At Tuesday’s regular meeting of the CLPOA Board of Directors, Corporate Counsel Scott Levine provided three informative presentations.
Lake Lease Website
In the first presentation, he directed residents to a new website that provides information on the Lake Lease history and litigation. The website can be accessed via www.canyonlakepoa.com. Links in the Lake Lease website include “Myths vs. Facts,” “Lake Lease 101,” “In the News” and “Legal Documents.” The legal documents are time stamped .pdf copies of all documents related to the Lake Lease litigation on file with Riverside County Superior Court.
Levine said Canyon Lake’s Legal Counsel Silldorf & Levine LLP filed a motion this week to disqualify EVMWD’s Legal Counsel Best, Best & Krieger who at one time represented Canyon Lake, particularly with reference to the second amendment of the lease that gives the CLPOA the right to extend the lease. Levine says the firm is now trying to invalidate that amendment. The hearing is set for November 4.
Members can sign up on the Lake Lease website to receive emails with the latest updates.
Main Gate Arbitration
In his second presentation, Levine informed members about the Main Gate construction ADR (Alternative Dispute Resolution) initiated by the Board of Directors. The two sides in the arbitration procedure are the CLPOA Board and a party of five individuals represented by Lawrence Neigel.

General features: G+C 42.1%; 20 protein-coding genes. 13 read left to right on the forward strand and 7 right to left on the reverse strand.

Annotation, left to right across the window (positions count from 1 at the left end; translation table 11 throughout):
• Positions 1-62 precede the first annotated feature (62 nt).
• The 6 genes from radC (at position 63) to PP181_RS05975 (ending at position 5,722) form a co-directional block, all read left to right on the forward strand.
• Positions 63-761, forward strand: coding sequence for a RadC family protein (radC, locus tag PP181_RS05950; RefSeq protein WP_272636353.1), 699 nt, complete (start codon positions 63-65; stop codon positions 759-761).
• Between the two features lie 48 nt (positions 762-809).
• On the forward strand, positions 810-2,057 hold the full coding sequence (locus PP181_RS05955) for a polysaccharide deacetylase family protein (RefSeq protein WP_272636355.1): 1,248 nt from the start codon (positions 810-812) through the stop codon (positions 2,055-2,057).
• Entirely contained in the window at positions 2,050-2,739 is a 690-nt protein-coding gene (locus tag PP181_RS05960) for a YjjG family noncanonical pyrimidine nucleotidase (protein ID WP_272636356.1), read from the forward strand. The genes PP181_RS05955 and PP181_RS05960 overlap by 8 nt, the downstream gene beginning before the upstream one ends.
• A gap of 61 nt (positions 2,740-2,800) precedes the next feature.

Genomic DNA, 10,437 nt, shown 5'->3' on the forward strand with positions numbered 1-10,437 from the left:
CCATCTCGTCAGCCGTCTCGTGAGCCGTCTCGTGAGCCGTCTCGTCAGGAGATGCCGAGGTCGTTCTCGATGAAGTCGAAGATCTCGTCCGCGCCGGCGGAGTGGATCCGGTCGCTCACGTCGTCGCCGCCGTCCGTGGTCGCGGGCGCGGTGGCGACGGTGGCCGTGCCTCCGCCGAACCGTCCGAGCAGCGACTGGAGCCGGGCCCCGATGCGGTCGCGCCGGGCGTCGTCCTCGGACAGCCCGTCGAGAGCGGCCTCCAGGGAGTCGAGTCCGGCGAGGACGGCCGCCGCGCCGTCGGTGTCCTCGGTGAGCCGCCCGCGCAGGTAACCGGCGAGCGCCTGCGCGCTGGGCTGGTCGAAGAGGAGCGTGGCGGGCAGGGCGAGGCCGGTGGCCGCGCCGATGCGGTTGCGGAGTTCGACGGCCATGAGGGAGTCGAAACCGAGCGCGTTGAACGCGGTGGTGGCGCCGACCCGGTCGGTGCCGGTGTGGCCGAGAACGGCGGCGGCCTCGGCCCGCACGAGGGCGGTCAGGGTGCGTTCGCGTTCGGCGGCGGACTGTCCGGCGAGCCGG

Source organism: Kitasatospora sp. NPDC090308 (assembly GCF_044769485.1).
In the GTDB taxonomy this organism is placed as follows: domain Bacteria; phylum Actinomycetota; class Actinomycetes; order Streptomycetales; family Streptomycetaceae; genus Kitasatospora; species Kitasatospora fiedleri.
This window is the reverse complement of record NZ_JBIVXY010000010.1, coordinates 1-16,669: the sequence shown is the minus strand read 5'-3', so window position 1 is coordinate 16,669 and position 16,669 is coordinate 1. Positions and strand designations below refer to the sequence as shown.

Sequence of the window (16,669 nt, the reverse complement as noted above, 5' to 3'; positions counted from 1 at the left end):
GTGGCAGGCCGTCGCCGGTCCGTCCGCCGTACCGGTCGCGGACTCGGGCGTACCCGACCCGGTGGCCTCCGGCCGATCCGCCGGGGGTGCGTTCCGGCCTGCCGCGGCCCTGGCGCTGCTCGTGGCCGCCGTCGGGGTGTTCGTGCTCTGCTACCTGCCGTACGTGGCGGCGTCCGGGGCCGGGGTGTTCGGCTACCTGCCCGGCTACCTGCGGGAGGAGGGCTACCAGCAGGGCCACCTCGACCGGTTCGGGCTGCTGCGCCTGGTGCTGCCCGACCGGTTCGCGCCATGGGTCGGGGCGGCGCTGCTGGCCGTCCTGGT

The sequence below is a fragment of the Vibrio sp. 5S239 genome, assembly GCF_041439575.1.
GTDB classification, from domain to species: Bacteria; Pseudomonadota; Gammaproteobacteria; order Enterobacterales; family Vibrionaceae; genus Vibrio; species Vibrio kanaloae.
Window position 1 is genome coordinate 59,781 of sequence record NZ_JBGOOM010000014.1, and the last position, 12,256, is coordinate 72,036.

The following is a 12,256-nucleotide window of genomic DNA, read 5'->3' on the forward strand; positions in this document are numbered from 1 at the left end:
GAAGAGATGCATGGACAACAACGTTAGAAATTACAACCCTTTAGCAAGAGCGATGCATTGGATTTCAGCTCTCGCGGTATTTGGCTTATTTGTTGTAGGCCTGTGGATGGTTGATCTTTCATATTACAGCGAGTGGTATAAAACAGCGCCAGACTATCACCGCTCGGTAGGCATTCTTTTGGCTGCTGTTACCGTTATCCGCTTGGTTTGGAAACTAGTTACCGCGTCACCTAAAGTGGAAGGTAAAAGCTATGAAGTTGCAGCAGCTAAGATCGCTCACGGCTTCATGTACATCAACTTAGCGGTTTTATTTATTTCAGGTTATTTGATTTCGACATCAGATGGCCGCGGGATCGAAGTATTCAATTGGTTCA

The Board approved the Main Gate construction, contending that the costs are within the limits allowed by the CLPOA Bylaws without a vote of the membership. The citizen group opposes the construction on the grounds it violates CLPOA Bylaws. A judge will determine who is correct.
Levine and Neigel had a hearing with the judge by phone Tuesday in preparation for the hearing on October 21. They learned the procedures and timeline; each side identified who their witnesses would be and a brief summary of their legal positions. All supporting documents from both sides will be placed in binders and given to the judge.
Levine explained that, during the ADR meeting, the opposing parties will sit at a table with a judge. There will be opening statements by both sides, witnesses for both sides, and cross examination by both sides. The judge presiding over the ADR told Levine he thought he would make his decision by the end of October.
Because of recent incidents involving member interactions with employees and/or vendors (people under contract), Levine provided another lesson in member behavior within the Association. He explained some members have the mistaken belief that they can tell POA employees or vendors how to conduct their business; however, this can create liability issues for the Association and must stop.
“Members are members, not employers,” Levine explained. The POA has employees who report to the managers. The POA has a general manager who reports to the Board of Directors. The GM is the one who makes sure employees/vendors do their jobs. If members have concerns about employees or vendors, they should take it up with the GM.
“Don’t interfere with employees or vendors who are doing their job; don’t threaten them and don’t harass them . . . it’s inappropriate,” he said.
Some contracts include a tort called “Interference with Contract,” he explained. The interference can be intentional or negligent. If the interference is intentional, and the contractor decides to sue the Association, it could cost the Association hundreds of thousands of dollars.
Interference includes harassment or telling someone how to do their job. If the Association gets sued because of what one or two members do, everyone loses, Levine explained. Therefore, if a member sees another member harassing an employee or vendor, they should step in and stop it.